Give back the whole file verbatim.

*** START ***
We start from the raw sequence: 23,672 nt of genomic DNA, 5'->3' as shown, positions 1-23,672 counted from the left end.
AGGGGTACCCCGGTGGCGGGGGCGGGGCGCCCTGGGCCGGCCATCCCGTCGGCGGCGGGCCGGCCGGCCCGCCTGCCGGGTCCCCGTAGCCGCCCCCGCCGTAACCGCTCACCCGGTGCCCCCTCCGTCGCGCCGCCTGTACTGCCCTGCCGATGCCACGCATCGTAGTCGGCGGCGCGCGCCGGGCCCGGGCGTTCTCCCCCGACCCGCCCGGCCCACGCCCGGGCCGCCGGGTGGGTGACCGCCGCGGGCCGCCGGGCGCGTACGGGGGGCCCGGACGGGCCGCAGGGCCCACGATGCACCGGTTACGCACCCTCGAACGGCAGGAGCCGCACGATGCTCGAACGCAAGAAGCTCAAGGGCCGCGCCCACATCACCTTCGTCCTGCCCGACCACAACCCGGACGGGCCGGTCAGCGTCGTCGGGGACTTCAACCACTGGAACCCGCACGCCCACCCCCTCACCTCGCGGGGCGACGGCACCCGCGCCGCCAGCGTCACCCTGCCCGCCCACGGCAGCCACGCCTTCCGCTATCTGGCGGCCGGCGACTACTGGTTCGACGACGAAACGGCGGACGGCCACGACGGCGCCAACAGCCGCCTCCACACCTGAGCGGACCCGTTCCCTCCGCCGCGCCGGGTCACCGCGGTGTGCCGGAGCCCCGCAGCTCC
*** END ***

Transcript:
We start from the raw sequence: 23,672 nt of genomic DNA, 5'->3' as shown, positions 1-23,672 counted from the left end.
AGGGGTACCCCGGTGGCGGGGGCGGGGCGCCCTGGGCCGGCCATCCCGTCGGCGGCGGGCCGGCCGGCCCGCCTGCCGGGTCCCCGTAGCCGCCCCCGCCGTAACCGCTCACCCGGTGCCCCCTCCGTCGCGCCGCCTGTACTGCCCTGCCGATGCCACGCATCGTAGTCGGCGGCGCGCGCCGGGCCCGGGCGTTCTCCCCCGACCCGCCCGGCCCACGCCCGGGCCGCCGGGTGGGTGACCGCCGCGGGCCGCCGGGCGCGTACGGGGGGCCCGGACGGGCCGCAGGGCCCACGATGCACCGGTTACGCACCCTCGAACGGCAGGAGCCGCACGATGCTCGAACGCAAGAAGCTCAAGGGCCGCGCCCACATCACCTTCGTCCTGCCCGACCACAACCCGGACGGGCCGGTCAGCGTCGTCGGGGACTTCAACCACTGGAACCCGCACGCCCACCCCCTCACCTCGCGGGGCGACGGCACCCGCGCCGCCAGCGTCACCCTGCCCGCCCACGGCAGCCACGCCTTCCGCTATCTGGCGGCCGGCGACTACTGGTTCGACGACGAAACGGCGGACGGCCACGACGGCGCCAACAGCCGCCTCCACACCTGAGCGGACCCGTTCCCTCCGCCGCGCCGGGTCACCGCGGTGTGCCGGAGCCCCGCAGCTCC